Hong Kong, China – Restaurant owners are forced by the authorities to submit their customers to contact tracing. Teachers must be tested for COVID-19 regularly once school resumes in person after Easter. Anytime more than four protesters stand together, they risk heavy fines from police for breaking social distancing rules.
These are the new realities of life in Hong Kong.
For most of the past year, the city has reported the most new positive cases per capita of any Chinese municipality and has battled local clusters like a mole game.
And the government here has resorted to draconian measures common in mainland China to combat the virus.
“Hong Kong leaders are under tremendous pressure from Beijing to contain COVID,” said Bruce Lui, senior lecturer at Hong Kong Baptist University and veteran political commentator.
“This is why they are not above the rule of an iron fist to deliver and show Beijing that they are serious.”
Beijing’s passage of the National Security Law last June, which criminalizes protests and most forms of political organization, has cast a veil over the freewheeling city of 7.5 million people, but health regulations also infringe on rights enshrined in the city’s own constitution.
‘No faith in the government’
So far, teacher Chloe Leung has done her best to avoid government checks.
As Leung teaches online, she was not yet undergoing the mandatory COVID-19 test every two weeks. Distrustful of the government, she said she wouldn’t get the hang of it unless it was to keep her job.
The second-year teacher was particularly alarmed by recent unprecedented cases of experienced teachers being censored, or even suspended, for alleged political content in their teaching materials. She wonders if the tests intended only for teachers – but not for students – are not a follow-up disguised as a public health measure.
“I have no confidence in this government. Little by little it takes away our freedoms, calls into question our bottom line to see how far it can get away and hopes that we become immune to all assaults, ”Leung told Al Jazeera.
– Henry Chin (@HenryChinPhD) April 2, 2021
Freedom of assembly has been a clear victim of Hong Kong’s authoritarian turn.
Less than two years ago, the protest marches of more than a million people encountered no interference from the police.
Now, under the Disease Control and Prevention Ordinance, even a handful of high school activists handing out leaflets on street corners are reportedly dispersed by police under threat of sanctions.
Critics have said the legislation, amended at the end of April last year to limit public gatherings and strengthen social distancing, has been “militarized” to end any rally the government disapproves of.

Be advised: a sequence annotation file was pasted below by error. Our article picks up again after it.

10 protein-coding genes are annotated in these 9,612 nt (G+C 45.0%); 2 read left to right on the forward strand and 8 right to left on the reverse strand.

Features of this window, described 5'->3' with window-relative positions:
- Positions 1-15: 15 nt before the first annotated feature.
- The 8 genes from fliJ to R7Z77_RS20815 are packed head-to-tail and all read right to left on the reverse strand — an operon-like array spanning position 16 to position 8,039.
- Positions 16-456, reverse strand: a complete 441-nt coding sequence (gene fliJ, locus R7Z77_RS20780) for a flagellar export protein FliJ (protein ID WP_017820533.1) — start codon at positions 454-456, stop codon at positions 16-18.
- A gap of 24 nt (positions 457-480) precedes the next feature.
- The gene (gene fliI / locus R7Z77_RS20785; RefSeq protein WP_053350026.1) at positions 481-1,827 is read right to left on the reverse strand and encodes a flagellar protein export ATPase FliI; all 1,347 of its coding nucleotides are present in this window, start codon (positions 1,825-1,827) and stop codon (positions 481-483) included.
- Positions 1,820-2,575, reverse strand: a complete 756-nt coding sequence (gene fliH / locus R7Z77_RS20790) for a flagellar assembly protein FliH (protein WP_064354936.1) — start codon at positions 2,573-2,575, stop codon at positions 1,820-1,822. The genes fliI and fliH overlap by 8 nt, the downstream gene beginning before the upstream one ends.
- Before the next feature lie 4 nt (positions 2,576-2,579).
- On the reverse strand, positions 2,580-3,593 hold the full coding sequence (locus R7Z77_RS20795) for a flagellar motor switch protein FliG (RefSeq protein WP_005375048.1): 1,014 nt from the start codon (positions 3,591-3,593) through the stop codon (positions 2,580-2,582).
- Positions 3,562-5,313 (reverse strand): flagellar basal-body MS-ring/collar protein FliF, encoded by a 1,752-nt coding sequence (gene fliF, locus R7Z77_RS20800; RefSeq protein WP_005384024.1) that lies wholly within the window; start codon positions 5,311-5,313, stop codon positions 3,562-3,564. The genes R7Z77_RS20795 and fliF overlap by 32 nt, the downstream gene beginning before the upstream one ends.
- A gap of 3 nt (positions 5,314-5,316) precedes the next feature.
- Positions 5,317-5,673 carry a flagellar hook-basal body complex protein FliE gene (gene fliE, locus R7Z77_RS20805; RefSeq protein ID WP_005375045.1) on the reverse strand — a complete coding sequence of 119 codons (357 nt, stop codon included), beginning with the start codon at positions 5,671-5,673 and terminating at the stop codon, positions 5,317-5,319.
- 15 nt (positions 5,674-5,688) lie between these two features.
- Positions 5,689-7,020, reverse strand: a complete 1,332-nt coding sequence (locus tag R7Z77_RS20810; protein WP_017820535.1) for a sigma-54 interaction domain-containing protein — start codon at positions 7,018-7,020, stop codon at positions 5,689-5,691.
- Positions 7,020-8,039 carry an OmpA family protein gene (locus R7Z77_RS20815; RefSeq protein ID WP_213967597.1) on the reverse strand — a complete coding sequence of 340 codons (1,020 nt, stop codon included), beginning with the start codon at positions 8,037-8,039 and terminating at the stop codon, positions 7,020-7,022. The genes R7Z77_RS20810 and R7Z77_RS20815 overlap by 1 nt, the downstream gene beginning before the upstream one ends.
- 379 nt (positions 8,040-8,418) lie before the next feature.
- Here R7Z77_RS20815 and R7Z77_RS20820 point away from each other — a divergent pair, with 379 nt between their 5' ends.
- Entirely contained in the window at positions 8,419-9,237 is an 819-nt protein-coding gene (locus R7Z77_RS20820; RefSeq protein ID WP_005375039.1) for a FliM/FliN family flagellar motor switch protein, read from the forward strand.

The amendment predates the National Security Law imposed on the city by China.
COVID co-option restrictions
For District Councilor Gary Poon, the government has co-opted the COVID campaign to quell dissent.
“This government has spared no crackdown,” Poon said. “It is obvious that the political persecution is more important to them than the fight against the virus.”
Last November, the entire pan-democratic camp of lawmakers was forced out of the city’s legislature after four of their colleagues were banned from service by Beijing.
Last month, 47 anti-establishment candidates who had run for a primary for the since postponed parliamentary elections were accused under the new security law of attempting to overthrow the government.
Counselors like Poon are rarely warned by health officials before cordoning entire buildings, or even entire city blocks, for mandatory testing.
Caught off guard, residents and workers were forced to stay in the perimeters overnight.
“ Ambush locks ”
Such “ambush” lockdowns, as the Hong Kong government called them, were common across mainland China when the pandemic began a year ago. But in Hong Kong, these measures were strongly condemned, even by some government allies.
In defense of her government, CEO Carrie Lam said during a press briefing in early February: “The lockdown is above all a preventive measure. What we are trying to do is to prevent the spread of infections so that the effectiveness of the [ambush] the operation cannot be measured simply by the number of cases detected. “
And among those who resent the government’s response, such as restaurateurs and their customers, a form of popular resistance has been forging.
Instead of having their customers scan the health department’s QR code and pass on their location, some owners have devised an alternative code that feeds into a Google Form that will be cleared every 31 days, during which time businesses are required by the authorities to keep the data. .
“The fear of being stalked is solid, especially in the current political climate. This is seen, at least in some quarters, as an opening of Pandora’s watch box, like what’s happening on the continent, ”said Dorothy Lui, senior member of the Public Health Research Collaborative, a policy advocacy group. trained in 2019.
“Remember that Hong Kong has always been a laissez-faire society. It just isn’t going well.
He, from Baptist University, believes Hong Kong citizens are preparing to live under more authoritarian rule even after the pandemic has ended.
“The writing is on the wall that an armed government is preparing to take over long after COVID is over,” he said.
“Now that the opposition has been eradicated and all protests have been crushed, Hong Kong officials will have no excuse but to respect Beijing’s will.”